-Actually, whoever wrote up the former racial classifications of keloid incidences is a little confused with the differences between racial background and skin color. Not all Asians and Africans are dark skinned. You can be Asian or African and have a light complexion (Zhang Ziyi and Rosa Parks are two famous examples of light skinned Asians and Africans: these two celebrity personalities are in fact just as or even lighter skinned than many people of European descent). The images provided in the picture are of people who are extremely light skinned as well. Since the images are authentic, Keloid skin must affect individuals regardless of their skin color- it's a gene that increases the incidence. The argument that geographical ethnic origin could play a part in keloid skin is valid, but I'd prefer to see a more culturally aware understanding of it.
- Clarification please: A sentence in the current revision is "It is speculated that people who possess any degree of African descent, regardless of skin color, may be especially susceptible to keloid occurrences." According to Mitochondrial Eve, a common ancestor of all humans comes from Eastern Sub-Saharan Africa. As such, all humans are of African descent and the quoted sentence makes little sense. Migration patters are available at Recent single-origin hypothesis samwaltz 17:49, 2 February 2007 (UTC)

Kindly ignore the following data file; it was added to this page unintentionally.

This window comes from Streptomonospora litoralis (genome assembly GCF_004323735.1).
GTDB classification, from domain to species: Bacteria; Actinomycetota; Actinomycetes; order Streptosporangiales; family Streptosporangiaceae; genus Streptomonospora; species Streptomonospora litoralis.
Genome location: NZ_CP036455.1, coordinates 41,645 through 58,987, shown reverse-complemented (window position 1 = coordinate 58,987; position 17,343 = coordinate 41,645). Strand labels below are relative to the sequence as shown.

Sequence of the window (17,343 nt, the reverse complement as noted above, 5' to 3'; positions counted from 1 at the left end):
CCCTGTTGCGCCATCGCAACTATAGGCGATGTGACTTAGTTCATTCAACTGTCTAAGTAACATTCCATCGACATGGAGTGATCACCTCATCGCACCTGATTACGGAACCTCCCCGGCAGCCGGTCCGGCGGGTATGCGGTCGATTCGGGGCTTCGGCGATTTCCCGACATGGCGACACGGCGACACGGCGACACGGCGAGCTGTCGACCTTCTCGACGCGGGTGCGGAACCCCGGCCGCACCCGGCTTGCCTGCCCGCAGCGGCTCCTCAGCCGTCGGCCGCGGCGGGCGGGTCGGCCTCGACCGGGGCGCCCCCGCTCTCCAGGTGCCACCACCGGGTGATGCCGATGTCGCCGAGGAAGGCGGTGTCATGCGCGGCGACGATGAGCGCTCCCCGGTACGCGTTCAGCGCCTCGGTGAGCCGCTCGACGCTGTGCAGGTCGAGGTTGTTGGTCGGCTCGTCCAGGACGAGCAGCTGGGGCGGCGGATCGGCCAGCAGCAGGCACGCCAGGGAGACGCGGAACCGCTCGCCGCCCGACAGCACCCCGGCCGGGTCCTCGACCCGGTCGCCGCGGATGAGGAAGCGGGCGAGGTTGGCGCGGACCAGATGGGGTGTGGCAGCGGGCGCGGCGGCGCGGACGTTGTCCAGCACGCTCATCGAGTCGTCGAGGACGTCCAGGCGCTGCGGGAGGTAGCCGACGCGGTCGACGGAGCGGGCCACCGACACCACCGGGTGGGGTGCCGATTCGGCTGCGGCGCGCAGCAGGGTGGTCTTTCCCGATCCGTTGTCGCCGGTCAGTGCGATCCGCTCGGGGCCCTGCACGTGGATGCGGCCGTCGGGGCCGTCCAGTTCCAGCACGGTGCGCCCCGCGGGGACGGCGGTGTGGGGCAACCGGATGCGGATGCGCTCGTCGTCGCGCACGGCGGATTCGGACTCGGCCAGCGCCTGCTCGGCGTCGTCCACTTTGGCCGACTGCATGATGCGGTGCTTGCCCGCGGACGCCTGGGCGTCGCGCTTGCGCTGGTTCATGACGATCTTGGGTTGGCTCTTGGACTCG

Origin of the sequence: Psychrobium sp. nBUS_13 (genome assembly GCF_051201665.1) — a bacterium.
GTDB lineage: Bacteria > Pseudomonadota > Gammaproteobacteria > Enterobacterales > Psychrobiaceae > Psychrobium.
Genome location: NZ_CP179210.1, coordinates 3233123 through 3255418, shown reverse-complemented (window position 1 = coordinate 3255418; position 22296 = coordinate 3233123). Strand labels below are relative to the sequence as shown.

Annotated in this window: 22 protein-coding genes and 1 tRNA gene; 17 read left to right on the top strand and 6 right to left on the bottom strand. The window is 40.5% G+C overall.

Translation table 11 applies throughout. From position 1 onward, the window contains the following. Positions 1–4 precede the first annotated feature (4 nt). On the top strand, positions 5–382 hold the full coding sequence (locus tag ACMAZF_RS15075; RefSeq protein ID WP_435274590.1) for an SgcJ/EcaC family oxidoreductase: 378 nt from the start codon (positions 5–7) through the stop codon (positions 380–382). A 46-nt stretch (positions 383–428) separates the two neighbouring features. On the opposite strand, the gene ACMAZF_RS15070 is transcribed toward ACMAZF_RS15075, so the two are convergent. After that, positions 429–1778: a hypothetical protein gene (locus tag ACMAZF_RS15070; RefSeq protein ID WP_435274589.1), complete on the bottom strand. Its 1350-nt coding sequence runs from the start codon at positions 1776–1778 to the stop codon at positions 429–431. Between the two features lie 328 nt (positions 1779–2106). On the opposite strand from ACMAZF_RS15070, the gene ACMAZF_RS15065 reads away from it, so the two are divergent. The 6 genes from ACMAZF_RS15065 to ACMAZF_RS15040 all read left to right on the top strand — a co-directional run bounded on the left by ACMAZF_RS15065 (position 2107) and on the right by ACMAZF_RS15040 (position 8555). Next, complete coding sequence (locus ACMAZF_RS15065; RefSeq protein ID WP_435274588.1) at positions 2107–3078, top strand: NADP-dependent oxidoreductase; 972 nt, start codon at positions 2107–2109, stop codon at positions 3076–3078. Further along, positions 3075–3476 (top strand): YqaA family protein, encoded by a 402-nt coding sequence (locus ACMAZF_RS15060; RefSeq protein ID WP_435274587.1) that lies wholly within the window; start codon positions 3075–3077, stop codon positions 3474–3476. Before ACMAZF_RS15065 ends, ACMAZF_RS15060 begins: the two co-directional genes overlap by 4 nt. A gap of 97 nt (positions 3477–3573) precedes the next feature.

- Apologies for the anonymous edit I find the phrase "There is a fifteen times higher frequency of occurrence in highly pigmented people" bizarre in the extreme, true though it may be. It should have a citation at least, and a clarification of language would be better. — Preceding unsigned comment added by 188.8.131.52 (talk) 07:45, 21 January 2012 (UTC)
The article indicates that keloids can be "pink to flesh-colored or red to dark brown". What color of flesh is meant? Pburka 02:32, 2 August 2006 (UTC)
- It isn't clear from that description, but keloids are generally as dark or darker than the natural skin tone. (As opposed to other kinds of scarring or non-infected swellings, which are often paler). —Preceding unsigned comment added by Trxi (talk • contribs) 12:09, 24 December 2008 (UTC)